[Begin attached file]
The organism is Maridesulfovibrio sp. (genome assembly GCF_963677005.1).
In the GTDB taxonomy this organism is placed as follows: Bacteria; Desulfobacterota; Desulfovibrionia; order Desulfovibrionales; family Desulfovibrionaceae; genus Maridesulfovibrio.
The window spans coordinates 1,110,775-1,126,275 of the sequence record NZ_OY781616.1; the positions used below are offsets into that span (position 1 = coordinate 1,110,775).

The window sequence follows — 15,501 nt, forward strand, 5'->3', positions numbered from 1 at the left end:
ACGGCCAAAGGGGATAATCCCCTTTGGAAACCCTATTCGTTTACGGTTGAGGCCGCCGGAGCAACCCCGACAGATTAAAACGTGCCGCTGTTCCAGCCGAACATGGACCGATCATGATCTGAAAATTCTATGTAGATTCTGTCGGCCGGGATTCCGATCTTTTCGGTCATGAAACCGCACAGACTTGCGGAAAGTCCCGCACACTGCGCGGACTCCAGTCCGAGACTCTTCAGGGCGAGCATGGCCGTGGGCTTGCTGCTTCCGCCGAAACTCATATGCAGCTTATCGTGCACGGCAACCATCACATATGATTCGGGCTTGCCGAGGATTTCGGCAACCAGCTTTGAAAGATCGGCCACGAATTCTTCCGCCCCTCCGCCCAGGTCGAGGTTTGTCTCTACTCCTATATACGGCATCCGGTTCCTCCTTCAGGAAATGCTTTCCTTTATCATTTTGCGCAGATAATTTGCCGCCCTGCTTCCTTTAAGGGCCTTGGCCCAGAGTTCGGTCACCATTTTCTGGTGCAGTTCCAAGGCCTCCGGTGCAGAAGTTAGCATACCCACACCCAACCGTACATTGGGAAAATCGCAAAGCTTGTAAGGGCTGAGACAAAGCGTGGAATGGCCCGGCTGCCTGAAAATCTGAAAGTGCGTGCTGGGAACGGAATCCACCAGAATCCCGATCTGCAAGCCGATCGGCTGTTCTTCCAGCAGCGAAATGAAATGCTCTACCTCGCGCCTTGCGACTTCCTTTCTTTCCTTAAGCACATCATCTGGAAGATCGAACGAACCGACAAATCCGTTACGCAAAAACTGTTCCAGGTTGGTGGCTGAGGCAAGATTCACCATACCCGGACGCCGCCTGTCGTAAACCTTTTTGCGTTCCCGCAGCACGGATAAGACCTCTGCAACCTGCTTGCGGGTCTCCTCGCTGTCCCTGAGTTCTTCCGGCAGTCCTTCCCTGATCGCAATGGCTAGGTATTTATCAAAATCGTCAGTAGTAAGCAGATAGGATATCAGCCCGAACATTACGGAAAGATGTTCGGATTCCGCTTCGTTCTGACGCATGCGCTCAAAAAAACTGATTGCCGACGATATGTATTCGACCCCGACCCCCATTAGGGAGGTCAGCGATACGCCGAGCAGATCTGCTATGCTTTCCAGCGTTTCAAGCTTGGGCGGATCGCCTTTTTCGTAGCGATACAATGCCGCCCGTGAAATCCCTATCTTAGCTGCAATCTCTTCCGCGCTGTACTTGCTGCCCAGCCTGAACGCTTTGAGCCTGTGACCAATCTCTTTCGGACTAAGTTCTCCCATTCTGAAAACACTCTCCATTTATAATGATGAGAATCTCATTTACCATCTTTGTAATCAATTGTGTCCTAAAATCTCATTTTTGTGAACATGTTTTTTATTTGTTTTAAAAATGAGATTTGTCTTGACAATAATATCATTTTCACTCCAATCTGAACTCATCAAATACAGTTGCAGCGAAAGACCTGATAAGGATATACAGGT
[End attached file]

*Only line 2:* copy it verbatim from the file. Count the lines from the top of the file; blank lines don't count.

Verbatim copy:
In the GTDB taxonomy this organism is placed as follows: Bacteria; Desulfobacterota; Desulfovibrionia; order Desulfovibrionales; family Desulfovibrionaceae; genus Maridesulfovibrio.